The Roads to the Beaches


There are plenty of property developments along the Pacific coast of Nicaragua where potential retirees and investors can buy or build beachfront homes for a fraction of the cost they’d pay for coastal properties in other nations.  The views are spectacular, quality construction can be found and if the purchaser performs proper due diligence and  buys from a reputable developer, it can be a win-win situation.  Potential investors should always look at properties with  an established  infrastructure and will be secure in knowing they’ve lucked onto a great deal. There’s one drawback to purchasing property along the Pacific coastline of Nicaragua though.  It’s the roads to the beaches which can make the entire prospect of buying property in Nicaragua a little less than appealing.

Traversing these roads, whether you endure it in a local taxi or a four-wheel drive can be nothing less than something to write home about when experienced for the first time.  Did I mention –  you’re in for what might be called an extreme ride of unbelievable potholes, rocks and bumps making it necessary to almost zig zag on what should ordinarily be a straight road?  Try traveling these roads during the rainy season and it can be next to impossible. A ride that should normally take 30 to 45 minutes can end up taking an hour and a half or more in the dry season.  It can be fun for the novice, but drive the route enough times or need to get somewhere else in a hurry, the novelty can wear out pretty fast and be no laughing matter.

Although some property developments have worked continuously to make the roads passable in the rainy season, many cannot afford to keep up the high cost and effort of road development on their own.  Road maintenance and construction should be the responsibility of the municipal, local government.  If you’re located at the beach, you’ll have to stay put and wait out the worst of the season.  The same goes  if you’re a Nicaraguan citizen living along the roads.  Your children won’t be able to make it to school,  you won’t be able to make it to your job, move your cattle or make it to any other destination in the raining season.  During the rainy season, the broken roads of Nicaragua lead to the isolation of both nationals and foreigners.  One has to “stay put” until the roads are passable again.

Locals and foreigners alike often try to fix in the roads with rocks and materials they hope won’t wash away when the rain comes.  Working against these efforts is Mother Nature,  mighty powerful, erasing all the efforts of anyone trying to combat her power.  The roads become deeply gutted and, in a word, impassable.

By not fixing the roads to the beaches of Nicaragua, the Nicaraguan government is, metaphorically speaking, shooting itself in the foot.  Economic growth and development is one of the primary government objectives.  By ignoring the problem of the roads, it is hindering future investment in Nicaragua, slowing down the pace of growth Nicaragua so desperately needs and wants.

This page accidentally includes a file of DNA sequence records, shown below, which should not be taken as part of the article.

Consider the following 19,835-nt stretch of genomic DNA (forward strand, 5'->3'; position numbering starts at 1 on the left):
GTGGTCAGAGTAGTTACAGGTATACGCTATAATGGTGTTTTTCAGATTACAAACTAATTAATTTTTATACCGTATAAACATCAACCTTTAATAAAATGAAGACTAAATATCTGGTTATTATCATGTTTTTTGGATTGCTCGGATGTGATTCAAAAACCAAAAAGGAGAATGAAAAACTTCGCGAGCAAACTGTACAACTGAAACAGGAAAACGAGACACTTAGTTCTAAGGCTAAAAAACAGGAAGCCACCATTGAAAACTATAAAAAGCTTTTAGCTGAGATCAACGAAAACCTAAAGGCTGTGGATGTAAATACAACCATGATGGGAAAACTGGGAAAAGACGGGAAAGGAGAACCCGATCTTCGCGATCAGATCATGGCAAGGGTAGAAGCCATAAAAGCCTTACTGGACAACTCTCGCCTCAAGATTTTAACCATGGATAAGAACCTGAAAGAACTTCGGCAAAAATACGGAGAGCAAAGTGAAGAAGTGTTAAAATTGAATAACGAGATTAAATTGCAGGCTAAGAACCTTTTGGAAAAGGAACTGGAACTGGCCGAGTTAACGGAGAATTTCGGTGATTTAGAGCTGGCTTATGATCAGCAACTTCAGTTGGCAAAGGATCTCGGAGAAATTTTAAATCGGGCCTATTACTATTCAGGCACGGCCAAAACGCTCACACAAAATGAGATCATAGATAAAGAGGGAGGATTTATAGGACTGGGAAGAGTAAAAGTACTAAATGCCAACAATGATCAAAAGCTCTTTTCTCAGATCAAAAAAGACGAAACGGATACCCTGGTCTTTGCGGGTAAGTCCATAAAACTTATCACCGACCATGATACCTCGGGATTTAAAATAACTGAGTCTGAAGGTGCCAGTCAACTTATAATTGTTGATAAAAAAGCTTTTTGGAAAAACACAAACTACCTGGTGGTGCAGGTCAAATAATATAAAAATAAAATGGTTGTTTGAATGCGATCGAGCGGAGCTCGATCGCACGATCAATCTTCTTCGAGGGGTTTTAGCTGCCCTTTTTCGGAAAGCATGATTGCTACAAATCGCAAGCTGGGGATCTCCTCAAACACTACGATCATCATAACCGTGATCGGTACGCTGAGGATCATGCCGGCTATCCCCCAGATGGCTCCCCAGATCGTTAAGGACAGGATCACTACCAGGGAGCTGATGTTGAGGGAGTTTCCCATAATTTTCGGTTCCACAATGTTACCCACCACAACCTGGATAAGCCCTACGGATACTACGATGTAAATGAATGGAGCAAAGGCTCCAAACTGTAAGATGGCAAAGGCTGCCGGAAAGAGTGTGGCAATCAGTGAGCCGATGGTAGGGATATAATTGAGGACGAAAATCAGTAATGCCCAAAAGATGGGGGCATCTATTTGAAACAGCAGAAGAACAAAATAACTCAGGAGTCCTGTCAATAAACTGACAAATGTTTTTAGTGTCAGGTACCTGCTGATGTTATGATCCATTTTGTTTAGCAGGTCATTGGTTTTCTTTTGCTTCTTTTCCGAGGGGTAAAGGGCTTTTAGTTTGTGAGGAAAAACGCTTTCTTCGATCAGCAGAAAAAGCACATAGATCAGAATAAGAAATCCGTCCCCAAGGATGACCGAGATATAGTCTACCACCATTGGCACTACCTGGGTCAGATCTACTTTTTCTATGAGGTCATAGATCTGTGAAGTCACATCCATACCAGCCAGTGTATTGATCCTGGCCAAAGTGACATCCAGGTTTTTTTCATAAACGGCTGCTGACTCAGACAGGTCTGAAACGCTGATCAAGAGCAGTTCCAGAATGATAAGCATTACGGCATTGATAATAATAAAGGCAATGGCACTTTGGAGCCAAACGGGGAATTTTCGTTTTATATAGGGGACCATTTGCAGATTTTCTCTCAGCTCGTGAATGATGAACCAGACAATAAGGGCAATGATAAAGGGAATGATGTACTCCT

Why build roads for foreigners? some may ask.  Construction and development of the roads for foreigners not only benefits the foreigners who own property on the coast, but also Nicaraguan citizens and their children.  Children, the future of Nicaragua, need access to education.   During the rainy season, children are unable to get to their school because the roads can become washed out, thereby interrupting their education.  There can be no argument  it’s a two way street that benefits both locals and foreigners.   Taking a closer look at this situation, it’s not hard to see that road construction benefits both citizens and foreigners in Nicaragua and also fills government coffers which stimulates economic growth and development.

Not only is road construction going to benefit foreign property developers in Nicaragua – who, by any account bring massive amounts of money into the Nicaraguan economy, but if people aren’t buying those properties, the developers are placed in a  difficult situation.  Some hang on and others abandon their ambitious plans for community development.

Foreigners who buy these properties also experience the isolation that comes with the closing of the roads during the rainy season.  Some even leave their “dream homes” and abandon the whole concept of living/investing and retiring in Nicaragua.  Cash loss here for the Nicaraguan government.  Gossip travels fast and Nicaragua begins to look less appealing because of “lack of access” to both basic necessities and the difficulty of mobility within the country.

A project of road construction also benefits Nicaraguans with increases in employment which benefit both Nicaraguans with a decent living wage.  Construction is one of the higher paying job classifications in Nicaragua.  No need to explain further how increased employment opportunities benefit Nicaraguans here.  The construction industry is booming in Nicaragua.  In 2011, the Nicaraguan government sent out a call to Nicaraguans working in Costa Rica and Panama to return home to fill the need for more workers to fill the boom.

A closer examination of how road construction to the beaches benefits the government of Nicaragua is needed.  Although road construction will take an investment in infrastructure by the government, the return on investment is infinite and evident.  Tax revenues are legitimately increased.  The government could charge tolls at entrances to the roads to the beaches.  More properties would be developed along the beaches, more people would not hesitate to purchase these properties, thereby increased property tax receipts.  It all looks good so far.

The bottom line is that people who stay longer in Nicaragua spend more cash.  There will be more jobs for Nicaraguans.  Increased investment… more money…  higher rates of employment,  all result in economic development and progress.  Not a bad idea for both Nicaraguans and foreigners alike.